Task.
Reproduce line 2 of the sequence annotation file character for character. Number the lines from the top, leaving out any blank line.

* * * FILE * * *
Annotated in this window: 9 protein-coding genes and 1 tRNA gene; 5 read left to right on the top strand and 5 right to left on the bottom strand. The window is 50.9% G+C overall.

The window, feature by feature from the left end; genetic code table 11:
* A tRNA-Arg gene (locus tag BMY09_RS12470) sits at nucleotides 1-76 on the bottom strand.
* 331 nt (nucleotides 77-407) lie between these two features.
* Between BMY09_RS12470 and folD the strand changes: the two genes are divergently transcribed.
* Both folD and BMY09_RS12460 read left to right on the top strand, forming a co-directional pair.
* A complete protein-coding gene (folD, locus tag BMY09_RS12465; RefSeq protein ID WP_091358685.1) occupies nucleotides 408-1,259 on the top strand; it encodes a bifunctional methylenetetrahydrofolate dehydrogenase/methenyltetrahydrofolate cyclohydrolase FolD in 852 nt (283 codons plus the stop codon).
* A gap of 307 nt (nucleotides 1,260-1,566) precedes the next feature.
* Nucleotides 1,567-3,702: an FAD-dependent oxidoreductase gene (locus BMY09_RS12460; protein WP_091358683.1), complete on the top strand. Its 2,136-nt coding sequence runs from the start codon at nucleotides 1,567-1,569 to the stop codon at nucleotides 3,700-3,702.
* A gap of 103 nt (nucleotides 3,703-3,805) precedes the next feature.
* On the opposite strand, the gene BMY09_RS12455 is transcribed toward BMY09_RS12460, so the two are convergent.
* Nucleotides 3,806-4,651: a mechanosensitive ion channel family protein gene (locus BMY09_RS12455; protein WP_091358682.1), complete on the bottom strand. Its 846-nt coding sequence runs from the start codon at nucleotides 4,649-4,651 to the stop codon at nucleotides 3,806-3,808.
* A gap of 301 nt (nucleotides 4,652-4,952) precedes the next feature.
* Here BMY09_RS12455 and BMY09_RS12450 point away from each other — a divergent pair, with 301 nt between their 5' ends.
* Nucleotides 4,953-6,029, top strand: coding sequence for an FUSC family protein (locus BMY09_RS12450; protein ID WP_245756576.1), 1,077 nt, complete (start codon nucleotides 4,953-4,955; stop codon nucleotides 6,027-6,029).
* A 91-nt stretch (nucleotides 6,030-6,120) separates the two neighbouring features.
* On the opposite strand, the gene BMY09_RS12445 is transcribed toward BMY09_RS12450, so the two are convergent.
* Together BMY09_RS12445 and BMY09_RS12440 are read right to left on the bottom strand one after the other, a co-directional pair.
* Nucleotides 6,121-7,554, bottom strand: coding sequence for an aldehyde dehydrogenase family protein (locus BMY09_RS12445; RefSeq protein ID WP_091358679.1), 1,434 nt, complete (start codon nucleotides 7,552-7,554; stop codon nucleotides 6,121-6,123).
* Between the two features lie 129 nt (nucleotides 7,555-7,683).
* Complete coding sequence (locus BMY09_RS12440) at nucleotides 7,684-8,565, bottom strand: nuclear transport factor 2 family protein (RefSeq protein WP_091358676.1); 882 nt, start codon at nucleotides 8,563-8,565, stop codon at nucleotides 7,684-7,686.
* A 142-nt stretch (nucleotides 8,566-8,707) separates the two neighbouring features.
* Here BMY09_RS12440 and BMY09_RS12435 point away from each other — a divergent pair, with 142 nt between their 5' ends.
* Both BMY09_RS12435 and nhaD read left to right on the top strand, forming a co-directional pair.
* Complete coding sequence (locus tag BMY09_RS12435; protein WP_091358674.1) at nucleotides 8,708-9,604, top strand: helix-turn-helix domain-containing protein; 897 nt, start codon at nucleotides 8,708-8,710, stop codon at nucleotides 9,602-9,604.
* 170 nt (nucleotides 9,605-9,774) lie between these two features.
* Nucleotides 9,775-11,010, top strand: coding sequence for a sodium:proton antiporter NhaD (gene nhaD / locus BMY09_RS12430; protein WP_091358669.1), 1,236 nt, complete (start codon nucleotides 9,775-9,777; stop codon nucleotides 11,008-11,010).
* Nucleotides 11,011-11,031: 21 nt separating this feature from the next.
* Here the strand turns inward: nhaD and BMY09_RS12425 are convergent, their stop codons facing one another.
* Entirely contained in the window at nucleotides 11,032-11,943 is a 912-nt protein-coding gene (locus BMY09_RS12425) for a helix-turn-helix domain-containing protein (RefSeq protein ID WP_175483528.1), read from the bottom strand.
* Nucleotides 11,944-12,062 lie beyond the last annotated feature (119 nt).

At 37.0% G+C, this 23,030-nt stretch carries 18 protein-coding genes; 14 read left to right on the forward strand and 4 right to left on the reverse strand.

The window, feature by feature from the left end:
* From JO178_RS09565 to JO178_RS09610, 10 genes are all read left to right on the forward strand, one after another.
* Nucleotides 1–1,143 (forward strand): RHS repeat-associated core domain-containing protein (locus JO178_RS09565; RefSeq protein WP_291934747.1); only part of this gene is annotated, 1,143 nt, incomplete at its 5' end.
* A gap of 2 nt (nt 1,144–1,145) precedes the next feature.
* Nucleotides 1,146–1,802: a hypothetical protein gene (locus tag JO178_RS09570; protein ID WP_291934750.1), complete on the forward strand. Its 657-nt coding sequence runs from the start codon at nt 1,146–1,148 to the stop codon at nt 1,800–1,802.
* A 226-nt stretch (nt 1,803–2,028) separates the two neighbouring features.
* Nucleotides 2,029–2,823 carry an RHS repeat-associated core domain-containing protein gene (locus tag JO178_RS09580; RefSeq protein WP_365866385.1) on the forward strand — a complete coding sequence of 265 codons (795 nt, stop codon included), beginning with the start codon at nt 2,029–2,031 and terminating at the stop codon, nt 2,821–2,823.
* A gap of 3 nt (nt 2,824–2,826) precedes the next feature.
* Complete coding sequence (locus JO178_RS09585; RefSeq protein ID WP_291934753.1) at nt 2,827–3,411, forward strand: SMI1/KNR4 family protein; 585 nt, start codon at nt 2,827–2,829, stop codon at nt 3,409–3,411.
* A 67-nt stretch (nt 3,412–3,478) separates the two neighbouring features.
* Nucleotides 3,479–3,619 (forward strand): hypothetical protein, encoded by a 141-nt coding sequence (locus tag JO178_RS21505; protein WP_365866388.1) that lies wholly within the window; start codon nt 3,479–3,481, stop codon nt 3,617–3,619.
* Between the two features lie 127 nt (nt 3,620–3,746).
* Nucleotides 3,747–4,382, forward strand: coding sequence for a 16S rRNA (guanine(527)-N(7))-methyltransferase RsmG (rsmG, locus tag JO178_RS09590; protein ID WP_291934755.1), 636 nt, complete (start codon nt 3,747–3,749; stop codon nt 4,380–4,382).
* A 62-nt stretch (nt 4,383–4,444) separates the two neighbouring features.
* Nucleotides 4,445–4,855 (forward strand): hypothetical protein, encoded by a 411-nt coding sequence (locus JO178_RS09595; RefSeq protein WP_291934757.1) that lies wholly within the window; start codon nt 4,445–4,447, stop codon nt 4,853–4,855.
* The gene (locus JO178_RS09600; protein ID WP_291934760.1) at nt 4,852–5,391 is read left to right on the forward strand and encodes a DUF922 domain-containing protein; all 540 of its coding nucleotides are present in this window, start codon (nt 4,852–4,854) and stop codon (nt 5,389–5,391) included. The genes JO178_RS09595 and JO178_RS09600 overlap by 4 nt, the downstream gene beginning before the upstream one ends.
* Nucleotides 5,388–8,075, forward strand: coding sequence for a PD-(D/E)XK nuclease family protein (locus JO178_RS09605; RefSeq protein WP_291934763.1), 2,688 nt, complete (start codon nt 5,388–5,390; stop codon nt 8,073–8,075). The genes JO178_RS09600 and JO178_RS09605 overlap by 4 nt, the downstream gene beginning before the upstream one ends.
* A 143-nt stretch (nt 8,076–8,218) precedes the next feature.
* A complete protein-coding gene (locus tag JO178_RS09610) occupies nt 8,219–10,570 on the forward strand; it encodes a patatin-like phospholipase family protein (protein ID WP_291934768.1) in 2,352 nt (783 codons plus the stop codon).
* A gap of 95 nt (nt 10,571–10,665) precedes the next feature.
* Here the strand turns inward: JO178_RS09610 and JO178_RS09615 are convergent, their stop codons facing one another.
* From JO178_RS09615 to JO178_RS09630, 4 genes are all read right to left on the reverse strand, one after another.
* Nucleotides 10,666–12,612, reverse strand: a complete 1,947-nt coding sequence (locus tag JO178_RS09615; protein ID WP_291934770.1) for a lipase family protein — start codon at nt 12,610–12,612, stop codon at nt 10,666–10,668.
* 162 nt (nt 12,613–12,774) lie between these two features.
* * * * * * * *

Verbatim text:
The window, feature by feature from the left end; genetic code table 11: